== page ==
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Turkish Rugs the O'Connell Guide

Turkish Rugs: Notes on Antique Anatolian Gelveri Rugs 

Turkish Rugs: Notes on Anatolian Gelveri Rugs

Ed Krayer and I were speaking the other evening (2/26/06) about my theory of non-verbal linguistics and the recodification of the Turkish Languages that I have proposed. Ed was not only able to grasp exactly what I was speaking about but he used it to link the Yastik in Saturday at Keshishian's An Old Yastik sort of 25th of February 2006 to Gelveri rugs.

Ed wrote:

"My images are called Nigde, but could just as easily have been called Aksary. The little village of present day Guzelyurt ( Turk. beautiful home, or homeland) was at one time called Gelveri. Thus the literature on old rugs refers to Gelveri, about half way between Nigde and Aksary, which is only about 30 miles away."

Harold Keshishian's Yastik mentioned in Saturday at Keshishian's An Old Yastik sort of 25th of February 2006 has the same main motif as Ed's Gelveri Rug .

Krayer first attributed his rug to the Nigde area rug but on the basis of Harald Bohmers work Ed refined his attribution to a small village near Nigde that was called Gelveri and is now known as Guzelyurt

The Gelvery motif is also visable in the famous Turkmen Rug From the Ulu Mosque in Divrigi that figured so prominiently in Dr. JonThompson's central argument in the 1980 classic "Turkmen".

From Bohmer, Harald. Rugs of the peasant and the Nomads of Anatolia, 1983,

13. Central Anatolia
This carpet, unanimously designated as "Gelveri" a place in the Nidge Area 1 region is unusual for Anatolia in its color presentation, and also shows an unusual motif repeated 8 times one above the other without detectable incorporation in a grid. The motif always occurs in these long formats in the same configuration: eight broad and serrated green leaf-like shapes surround red squares with a blue filling motif and eight radiating arms reminiscent of the inner design of Turkoman guls (cf. cat.nos. 17 and 24)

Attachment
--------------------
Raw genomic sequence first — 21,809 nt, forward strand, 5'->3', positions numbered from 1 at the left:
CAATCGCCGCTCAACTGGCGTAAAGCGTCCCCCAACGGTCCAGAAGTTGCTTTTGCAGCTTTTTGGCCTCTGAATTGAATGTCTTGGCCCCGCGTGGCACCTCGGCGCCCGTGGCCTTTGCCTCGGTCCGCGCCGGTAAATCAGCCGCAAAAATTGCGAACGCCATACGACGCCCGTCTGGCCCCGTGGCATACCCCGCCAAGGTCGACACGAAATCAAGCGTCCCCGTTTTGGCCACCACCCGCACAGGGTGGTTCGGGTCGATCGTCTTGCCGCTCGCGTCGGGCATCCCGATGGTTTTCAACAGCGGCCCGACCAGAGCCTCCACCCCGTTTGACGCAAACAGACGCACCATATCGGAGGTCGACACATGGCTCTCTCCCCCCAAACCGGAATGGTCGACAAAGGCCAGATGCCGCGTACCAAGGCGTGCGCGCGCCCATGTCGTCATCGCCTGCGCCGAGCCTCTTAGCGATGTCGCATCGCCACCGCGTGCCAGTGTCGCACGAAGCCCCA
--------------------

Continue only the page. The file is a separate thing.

In the Ulu Camii of Divrigi a quite extraordinary carpet has come to light; this is also based on red and, besides very large gul-forms of Turkoman structures, shows the "Gelveri" motif in a less stylized form, so that its floral origin becomes obvious 2. The motif is likewise foreshadowed in an Usak of the 17th century (so-called "cin Bulutlu Usak" 3. This motif must also be viewed in conjunction with the Ersari Beshir 4. According to Jon Thompson5, in all three cases as well as in our "Gelveri" the motif may be derived from the "eight fold lotus pattern" of Asiatic Buddhist art; the documentation for this interesting theory does not, however, appear sufficiently authenticated 8.

1. The present day Guzelyurt

2. Acar, "Divrigi", Color Plate 55

3. Yetkin, 1974 Color plate 52

4. See Schilemann, 1969 plate 32

5 Thompson, 1980 page 10

6 A critical discussion of Thompson's thesis can be expected shortly from Christine Klose

The text of Ed Krayer's Gelveri Rug listing on eBay

As the interest in old Anatolian nomadic and village rugs continues to rise, we, as collectors, inevitably experience greater exposure to more esoteric carpets that exhibit the intriguing design traditions of the central Anatolian steppes. Anyone who has explored this region has seen the countless, little ancient villages that are protectively tucked away in the timeless, rolling hills north of the Taurus Mountains. In the HANDBOOK OF ANATOLIAN CARPETS, 1986, by Butterweck & Orasch, the authors describe the old, tiny village of Gelveri ("the present-day Guzelyurt" - Turkish for 'beautiful homeland') as the nomadic area and namesake for carpets with this design and palette. On page 171, they show the same medallions in a rug "with rows of sun motifs rooted in the Ersari Beshir tradition." Bruggemann & Bohmer show another "Gelveri" carpet, in RUGS OF THE PEASANTS AND NOMADS OF ANATOLIA, 1983, plate 13, and say "serrated green leaf-like shapes surround red squares with blue filling motif and eight radiating arms reminiscent of the inner design of Turkoman guls." These are heady design roots that run far and deep. But, apparently, the same sun rose on Guzelyurt.